The courts keep sending more, and the barracks will soon be ready

The head of the Prison Service tells Jason Bennetto of plans for coping with rising numbers
Click to follow
The Independent Online
Prisoners could be housed in two disused military camps by the new year in order to cope with an escalating over-crowding problem in British jails.

Richard Tilt, director general of the Prison Service, said in an interview with The Independent that the next four months were a crunch time for the jail system.

As part of a series of contingency measures to deal with the rising jail population four former army and RAF bases have been identified as possible sites for emergency spill-over prisons. Inmates could be housed at one or two of the sites by the new year, he said.

The use of former military camps in England and Wales is the Prison Service's first option. As The Independent revealed last week it has also examined using former US bases. However it is understood that that option would be used only as a last resort.

Mr Tilt said that the number of inmates was rising by about 200 to 300 each week and expected the current population of 57,354 to top 60,000 by Spring or early Summer.

"We have experienced and are experiencing a very fast rise," he said. "We have a very tight margin over the next four months - very tight indeed."

As part of the contingency plans, the Prison Service had been examining empty Ministry of Defence camps as possible over-flow jails and that one or two might be needed. Mr Tilt added that no specific sites had been decided upon.

He also confirmed that the Prison Service had bought several portable huts to house extra inmates in lower-security jails, which are being delivered in November. Mr Tilt said they were to "get us through the next few months".

The Home Office has also carried out a feasibility study of putting prisoners into magistrates courts' cells, under the control of private security guards, but has decided that doing so would be too expensive.

The growing difficulties posed by the rising prison population - which should be eased as new prisons and extra cells come on line from next Spring - reflect the Government's increasingly tough line on crime and repeated insistence that "prison works" as a deterrent.

Mr Tilt said that despite the over-crowding problems the Prison Service staff were coping "magnificently".

He also expressed grave concern that the Prison Service's budget would be cut next year, something which he said would jeopardise facilities and could lead to disorder in jails across England and Wales.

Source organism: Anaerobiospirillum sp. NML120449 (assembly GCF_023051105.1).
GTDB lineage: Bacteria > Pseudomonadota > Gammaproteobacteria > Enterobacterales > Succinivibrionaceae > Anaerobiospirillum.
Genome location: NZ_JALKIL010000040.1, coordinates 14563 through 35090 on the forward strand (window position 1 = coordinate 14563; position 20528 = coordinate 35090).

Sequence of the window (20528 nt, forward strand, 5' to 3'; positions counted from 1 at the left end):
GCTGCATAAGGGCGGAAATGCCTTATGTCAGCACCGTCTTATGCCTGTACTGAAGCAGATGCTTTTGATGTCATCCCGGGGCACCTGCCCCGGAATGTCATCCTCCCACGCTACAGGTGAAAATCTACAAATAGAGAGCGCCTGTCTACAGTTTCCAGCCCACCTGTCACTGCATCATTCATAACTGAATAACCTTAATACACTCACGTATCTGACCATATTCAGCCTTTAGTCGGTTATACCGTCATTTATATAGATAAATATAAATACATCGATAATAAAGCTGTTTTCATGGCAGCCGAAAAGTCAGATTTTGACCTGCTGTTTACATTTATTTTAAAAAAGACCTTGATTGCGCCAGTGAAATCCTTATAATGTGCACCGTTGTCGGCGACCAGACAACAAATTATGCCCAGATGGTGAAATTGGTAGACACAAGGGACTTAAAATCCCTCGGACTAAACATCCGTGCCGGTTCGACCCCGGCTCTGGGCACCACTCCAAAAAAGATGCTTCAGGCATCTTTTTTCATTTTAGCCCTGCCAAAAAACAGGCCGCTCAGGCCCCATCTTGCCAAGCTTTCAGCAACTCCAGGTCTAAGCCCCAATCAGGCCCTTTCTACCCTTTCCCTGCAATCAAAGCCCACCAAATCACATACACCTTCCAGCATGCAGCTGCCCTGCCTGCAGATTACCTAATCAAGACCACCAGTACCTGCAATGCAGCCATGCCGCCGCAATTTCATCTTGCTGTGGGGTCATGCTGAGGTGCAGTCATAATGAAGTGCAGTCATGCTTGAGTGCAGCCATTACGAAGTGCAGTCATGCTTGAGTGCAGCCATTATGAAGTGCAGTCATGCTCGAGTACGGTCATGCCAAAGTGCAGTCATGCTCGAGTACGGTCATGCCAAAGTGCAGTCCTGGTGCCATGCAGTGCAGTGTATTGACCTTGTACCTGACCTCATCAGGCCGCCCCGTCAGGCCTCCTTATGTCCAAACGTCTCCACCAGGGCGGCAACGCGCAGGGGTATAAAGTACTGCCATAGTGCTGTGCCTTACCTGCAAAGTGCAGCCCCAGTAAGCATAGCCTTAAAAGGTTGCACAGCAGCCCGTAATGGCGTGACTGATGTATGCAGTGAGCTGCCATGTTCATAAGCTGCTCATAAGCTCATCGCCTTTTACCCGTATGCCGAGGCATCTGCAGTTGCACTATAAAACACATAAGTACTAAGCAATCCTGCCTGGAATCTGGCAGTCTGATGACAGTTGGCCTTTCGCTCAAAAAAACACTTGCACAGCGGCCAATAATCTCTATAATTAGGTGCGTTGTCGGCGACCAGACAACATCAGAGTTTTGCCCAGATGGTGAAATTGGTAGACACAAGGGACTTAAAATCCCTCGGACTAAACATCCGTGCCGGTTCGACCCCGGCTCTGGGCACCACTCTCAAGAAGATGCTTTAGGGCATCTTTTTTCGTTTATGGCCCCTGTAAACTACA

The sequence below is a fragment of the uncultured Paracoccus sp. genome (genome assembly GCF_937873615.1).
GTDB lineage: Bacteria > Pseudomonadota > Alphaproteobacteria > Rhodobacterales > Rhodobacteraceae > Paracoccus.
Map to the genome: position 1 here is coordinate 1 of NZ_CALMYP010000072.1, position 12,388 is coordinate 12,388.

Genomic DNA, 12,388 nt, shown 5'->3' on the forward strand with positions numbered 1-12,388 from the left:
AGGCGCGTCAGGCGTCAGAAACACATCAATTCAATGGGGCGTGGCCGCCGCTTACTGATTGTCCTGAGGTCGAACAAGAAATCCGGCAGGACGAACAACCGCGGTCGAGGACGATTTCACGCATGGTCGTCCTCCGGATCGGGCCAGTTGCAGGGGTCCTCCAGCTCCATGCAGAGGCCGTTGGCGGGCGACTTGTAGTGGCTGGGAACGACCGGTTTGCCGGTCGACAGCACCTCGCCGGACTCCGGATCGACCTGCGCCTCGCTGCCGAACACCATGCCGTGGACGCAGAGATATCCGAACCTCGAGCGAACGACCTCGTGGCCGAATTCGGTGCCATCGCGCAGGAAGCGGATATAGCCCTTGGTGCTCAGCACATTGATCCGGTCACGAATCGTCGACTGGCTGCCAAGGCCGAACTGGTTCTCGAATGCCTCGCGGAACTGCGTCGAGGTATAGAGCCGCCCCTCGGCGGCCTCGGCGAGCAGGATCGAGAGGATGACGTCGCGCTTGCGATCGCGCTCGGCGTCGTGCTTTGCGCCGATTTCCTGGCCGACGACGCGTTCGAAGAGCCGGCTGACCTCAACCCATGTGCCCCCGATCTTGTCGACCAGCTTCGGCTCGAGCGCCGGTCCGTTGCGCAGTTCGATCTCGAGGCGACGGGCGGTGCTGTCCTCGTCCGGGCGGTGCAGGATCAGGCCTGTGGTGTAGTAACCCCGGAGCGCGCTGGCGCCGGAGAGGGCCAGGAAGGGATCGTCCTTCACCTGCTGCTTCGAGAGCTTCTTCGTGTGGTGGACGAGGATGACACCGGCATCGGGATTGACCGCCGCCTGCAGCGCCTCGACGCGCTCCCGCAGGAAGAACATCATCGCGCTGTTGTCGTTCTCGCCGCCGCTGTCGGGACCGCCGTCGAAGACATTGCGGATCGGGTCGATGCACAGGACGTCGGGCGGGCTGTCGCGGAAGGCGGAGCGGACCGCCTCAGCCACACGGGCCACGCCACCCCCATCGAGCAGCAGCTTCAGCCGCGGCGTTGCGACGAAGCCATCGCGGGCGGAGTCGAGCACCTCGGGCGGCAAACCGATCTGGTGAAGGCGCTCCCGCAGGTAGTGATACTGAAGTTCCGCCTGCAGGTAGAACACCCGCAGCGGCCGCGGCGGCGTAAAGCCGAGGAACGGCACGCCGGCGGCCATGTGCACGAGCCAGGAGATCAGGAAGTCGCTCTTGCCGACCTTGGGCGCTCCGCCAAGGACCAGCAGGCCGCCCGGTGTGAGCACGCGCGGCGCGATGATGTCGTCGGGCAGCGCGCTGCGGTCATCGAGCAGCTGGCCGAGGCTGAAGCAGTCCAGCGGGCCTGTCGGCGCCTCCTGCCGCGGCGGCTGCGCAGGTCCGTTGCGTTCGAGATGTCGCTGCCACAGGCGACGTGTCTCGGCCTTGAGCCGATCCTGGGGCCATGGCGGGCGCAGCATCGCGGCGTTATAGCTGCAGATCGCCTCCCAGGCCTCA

He said: "I'm concerned about the general efficiency saving that we are likely to be asked to make over the next few years."

Mr Tilt argued that there were very few saving left to be made and that staff might have to be cut or some behavioural programmes for inmates axed. On the question of the Government's proposals for tougher sentences for repeat violent and sexual offenders, persistent burglars and dealers in hard drugs, which are contained in the Crime (Sentences) Bill, he said they would lead to a "sizeable increase" in the prison population.

However, Mr Tilt stressed that the estimated 11,000 extra inmates would be introduced gradually over the next 12 years with little effect being apparent in the first few years. "It's less than 100 in 1997 but it becomes 11,000 by about 2010," he said.

He added that legal problems which had delayed the opening of the second "boot camp" for young offenders at the Colchester Military Corrective Training Centre in Essex, had almost been ironed out and the base should be opened towards the end of next month or early in December.

t Sir David Ramsbotham, Chief Inspector of Prisons, yesterday called for an overhaul of health-care in prisons after concluding that the existing service failed to match the standards of the NHS.

His report said that there was an urgent need for better care for prisoners with mental health or drug problems and highlighted the care of pregnant women, accusing the Prison Service of not catering adequately for them.

Comments